Using Office 365 Documents
Benefits of Office 365
Distance learning is a
fantastic way to study, it is flexible and adaptable, but it can sometimes be
lonely, and you might feel isolated. Working with other students in the same
position and with a range of views and ideas is a great way to beat this and at
the same time develop specific digital skills in remote team working.
To help with this the
OU has provided all students with a Microsoft Office 365 account (education
edition) and access to the secure system where documents can be shared without
sharing personal information (you only use your name and given OU Email
You do not need to
request the Office 365 account, it is already there. It is activated by you
resetting your main OU password on Student Home.
For details on how to
access Office 365 for the first time have a look at my other Blog at: https://learn1.open.ac.uk/mod/oublog/viewpost.php?post=217339
This Blog is about what
to do when you get there.
First log into office
at www.office.com/portal (you might
need to sign out of any work account for Office 365 at this point)
Sign in using your OU
Email address (OUCU@ou.ac.uk for students
and OUCU@open.ac.uk for staff) and your
usual OU Password.
Then you get access to
Once signed in you can
access upload items to your online storage, start new documents or use any
links you are sent by way of invites or message forums.
Using Documents Simultaneously
First let me emphasise
patience. The documents are being saved in real time and multiple people adding
items, particularly images. to the documents uses processing power. Don’t get
‘click happy’ allow time for your changes to appear, there is a slight lag when
multiple people are working together.
When you are in the
document you will be able to see if anyone else is also reading or editing the
document at the same time.
Because you are logged
into the OU Office 365 the system recognises you but only uses your OU Email
address, no other personal information.
At the top of the
screen you get a notification of whether or not other people are working on the
document, you can click on the drop down menu to see a
Each of the office programmes
shows multiple users in different ways appropriate to the programme.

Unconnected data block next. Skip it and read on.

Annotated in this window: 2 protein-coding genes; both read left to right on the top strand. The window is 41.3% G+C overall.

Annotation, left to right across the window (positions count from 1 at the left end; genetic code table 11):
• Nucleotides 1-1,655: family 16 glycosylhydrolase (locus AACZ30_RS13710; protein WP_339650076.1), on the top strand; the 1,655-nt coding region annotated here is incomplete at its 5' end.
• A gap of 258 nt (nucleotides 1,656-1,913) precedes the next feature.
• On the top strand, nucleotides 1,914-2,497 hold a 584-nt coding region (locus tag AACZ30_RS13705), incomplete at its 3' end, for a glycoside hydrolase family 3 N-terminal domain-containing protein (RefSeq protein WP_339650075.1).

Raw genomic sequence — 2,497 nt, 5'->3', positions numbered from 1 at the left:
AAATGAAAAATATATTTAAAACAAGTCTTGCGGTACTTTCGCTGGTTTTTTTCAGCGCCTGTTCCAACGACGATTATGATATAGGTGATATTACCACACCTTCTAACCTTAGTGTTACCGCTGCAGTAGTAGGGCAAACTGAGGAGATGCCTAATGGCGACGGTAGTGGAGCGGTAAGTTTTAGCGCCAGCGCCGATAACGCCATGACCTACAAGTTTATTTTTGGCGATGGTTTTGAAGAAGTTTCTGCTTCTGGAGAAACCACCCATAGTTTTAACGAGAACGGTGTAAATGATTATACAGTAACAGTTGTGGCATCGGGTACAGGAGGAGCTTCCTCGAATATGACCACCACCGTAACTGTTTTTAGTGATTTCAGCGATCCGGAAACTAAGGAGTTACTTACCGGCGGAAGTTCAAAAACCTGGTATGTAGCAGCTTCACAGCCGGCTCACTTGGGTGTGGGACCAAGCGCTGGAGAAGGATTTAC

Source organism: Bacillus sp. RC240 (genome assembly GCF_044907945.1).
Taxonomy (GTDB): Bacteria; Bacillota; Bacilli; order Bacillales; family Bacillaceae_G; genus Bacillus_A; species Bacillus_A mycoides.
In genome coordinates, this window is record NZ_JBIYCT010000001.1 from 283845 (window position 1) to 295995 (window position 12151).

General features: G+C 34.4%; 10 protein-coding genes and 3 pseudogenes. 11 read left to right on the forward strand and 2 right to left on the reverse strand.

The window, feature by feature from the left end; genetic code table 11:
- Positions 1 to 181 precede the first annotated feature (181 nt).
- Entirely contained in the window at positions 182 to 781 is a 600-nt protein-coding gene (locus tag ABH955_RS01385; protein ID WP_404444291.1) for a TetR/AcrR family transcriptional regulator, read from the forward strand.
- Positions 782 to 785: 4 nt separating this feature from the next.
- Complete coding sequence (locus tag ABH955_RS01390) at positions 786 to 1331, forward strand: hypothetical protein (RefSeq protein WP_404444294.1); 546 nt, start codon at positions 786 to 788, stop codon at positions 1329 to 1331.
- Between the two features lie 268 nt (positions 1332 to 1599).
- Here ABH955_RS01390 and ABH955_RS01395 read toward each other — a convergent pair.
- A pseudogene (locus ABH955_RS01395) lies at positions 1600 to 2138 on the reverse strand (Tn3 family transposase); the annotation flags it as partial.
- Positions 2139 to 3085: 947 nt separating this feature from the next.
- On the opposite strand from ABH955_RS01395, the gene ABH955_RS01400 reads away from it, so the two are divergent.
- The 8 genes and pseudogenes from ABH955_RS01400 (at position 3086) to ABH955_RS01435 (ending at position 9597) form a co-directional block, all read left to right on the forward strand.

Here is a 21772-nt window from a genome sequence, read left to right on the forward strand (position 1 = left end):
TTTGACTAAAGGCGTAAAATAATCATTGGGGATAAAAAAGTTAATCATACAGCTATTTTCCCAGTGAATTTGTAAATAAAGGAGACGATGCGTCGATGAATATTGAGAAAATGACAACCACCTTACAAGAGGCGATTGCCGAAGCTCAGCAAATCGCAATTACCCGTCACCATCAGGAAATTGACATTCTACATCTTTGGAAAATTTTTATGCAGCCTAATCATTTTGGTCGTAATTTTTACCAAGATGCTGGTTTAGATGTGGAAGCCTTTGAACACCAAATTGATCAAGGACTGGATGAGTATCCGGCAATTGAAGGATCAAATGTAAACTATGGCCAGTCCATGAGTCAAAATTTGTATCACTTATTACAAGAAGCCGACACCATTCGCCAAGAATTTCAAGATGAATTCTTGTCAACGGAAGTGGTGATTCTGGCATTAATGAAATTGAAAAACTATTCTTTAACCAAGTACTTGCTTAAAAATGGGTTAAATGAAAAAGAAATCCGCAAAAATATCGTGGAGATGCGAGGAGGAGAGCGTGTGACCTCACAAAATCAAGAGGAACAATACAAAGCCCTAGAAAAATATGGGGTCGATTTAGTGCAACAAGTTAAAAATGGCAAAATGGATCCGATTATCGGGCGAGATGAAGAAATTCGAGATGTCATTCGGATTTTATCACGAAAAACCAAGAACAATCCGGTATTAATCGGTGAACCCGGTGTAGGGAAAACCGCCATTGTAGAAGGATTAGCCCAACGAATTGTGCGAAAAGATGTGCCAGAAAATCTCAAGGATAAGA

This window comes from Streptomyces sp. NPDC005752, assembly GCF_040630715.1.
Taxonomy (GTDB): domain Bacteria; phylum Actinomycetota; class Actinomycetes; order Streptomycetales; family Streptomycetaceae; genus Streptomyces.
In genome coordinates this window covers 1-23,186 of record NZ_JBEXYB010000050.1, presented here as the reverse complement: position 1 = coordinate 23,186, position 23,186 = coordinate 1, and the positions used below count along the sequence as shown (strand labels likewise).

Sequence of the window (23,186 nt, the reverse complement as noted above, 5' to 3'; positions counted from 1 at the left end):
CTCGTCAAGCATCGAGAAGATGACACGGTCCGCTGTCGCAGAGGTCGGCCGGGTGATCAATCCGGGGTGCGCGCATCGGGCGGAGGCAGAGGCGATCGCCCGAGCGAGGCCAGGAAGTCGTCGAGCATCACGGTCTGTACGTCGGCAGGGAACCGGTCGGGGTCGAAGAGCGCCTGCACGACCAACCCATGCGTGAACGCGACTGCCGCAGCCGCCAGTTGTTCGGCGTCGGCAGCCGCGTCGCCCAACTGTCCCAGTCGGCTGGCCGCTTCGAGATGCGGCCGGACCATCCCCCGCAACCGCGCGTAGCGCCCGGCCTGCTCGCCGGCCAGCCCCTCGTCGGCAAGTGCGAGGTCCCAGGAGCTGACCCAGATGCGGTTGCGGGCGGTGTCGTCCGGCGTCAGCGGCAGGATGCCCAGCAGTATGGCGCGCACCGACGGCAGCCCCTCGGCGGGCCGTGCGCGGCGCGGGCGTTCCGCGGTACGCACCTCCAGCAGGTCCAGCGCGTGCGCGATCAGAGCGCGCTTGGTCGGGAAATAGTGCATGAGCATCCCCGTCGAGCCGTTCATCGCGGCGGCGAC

Here are examples of
what this looks like in the three main programs.
You can see which slides
other people are on by the little coloured flag icon, hovering over the flag
gives you the person’s name as registered with their account. You also see he
flag shown on the specific element on the slide the person is working on.
In WORD you see the
individuals name and flag at the point the cursor is resting at in the
In Excel, you can see
the cell or cells the other individuals have clicked on.
The online versions of
the programmes are really useful, but are slightly limited in functionality and
you cannot do everything in the online version of the programmes that you can
do in the desktop versions (by the way your OU Office 365 account lets you download the desktop
versions of the software to use offline as well).
The shared documents
give you the option to edit them in the offline (desktop) versions of the
programmes. This is useful if you want to use the more advanced features. There
is an ‘autosave’ feature which automatically saves your edits to the shared
version. However this should be only used sparingly.
Multiple people editing
the same document offline simultaneously can have strange results and other
users can be locked out of the document during editing.
If you created the file
or have access to the folder the file sits in, then you can easily see who has
read it and who has edited it.
Select the file and
click ‘Version History’ this tells you who has edited the document and when.
You can also download a previous version of the document.
Similarly you can select the file and hover the mouse over
the document to see how many times it has been read and the viewers names.
A word of caution
When working with
colleagues in a face to face session, you can discuss changes and alterations
to your groups’ outputs. It very rarely leads to major arguments because you
are present and able to see what is happening.
When working on shared
documents remotely you do not get the same level of instant feedback and
understanding of the situation. This can lead to individuals feeling annoyed or
We definitely want you
to develop and modify one another’s work but to do it in a way in which you are
considering the reaction of your colleagues.
Do they know what you
have changed and why, or have they just seen two hours of their work deleted
with no explanation? Communication is key, live classroom sessions work well
alongside this where you can discuss the alterations or perhaps a message with
a summary of the changes made and why.
Conversely, if someone
has altered your contribution and you are not sure why, don’t immediately
become defensive. Find out the reasons for the change and discuss it. You will
not always find you agree but agreeing to disagree is better than taking offence.
All you need now is
something to say and a group to say it with.
If you wanted to try a
shared document then here is a link to a PowerPoint
I created for you to play with. It is available only to members of the OU
(staff or students) there are lots of places in the presentation where you can
comment or add something to the presentation.
Go ahead, have a go.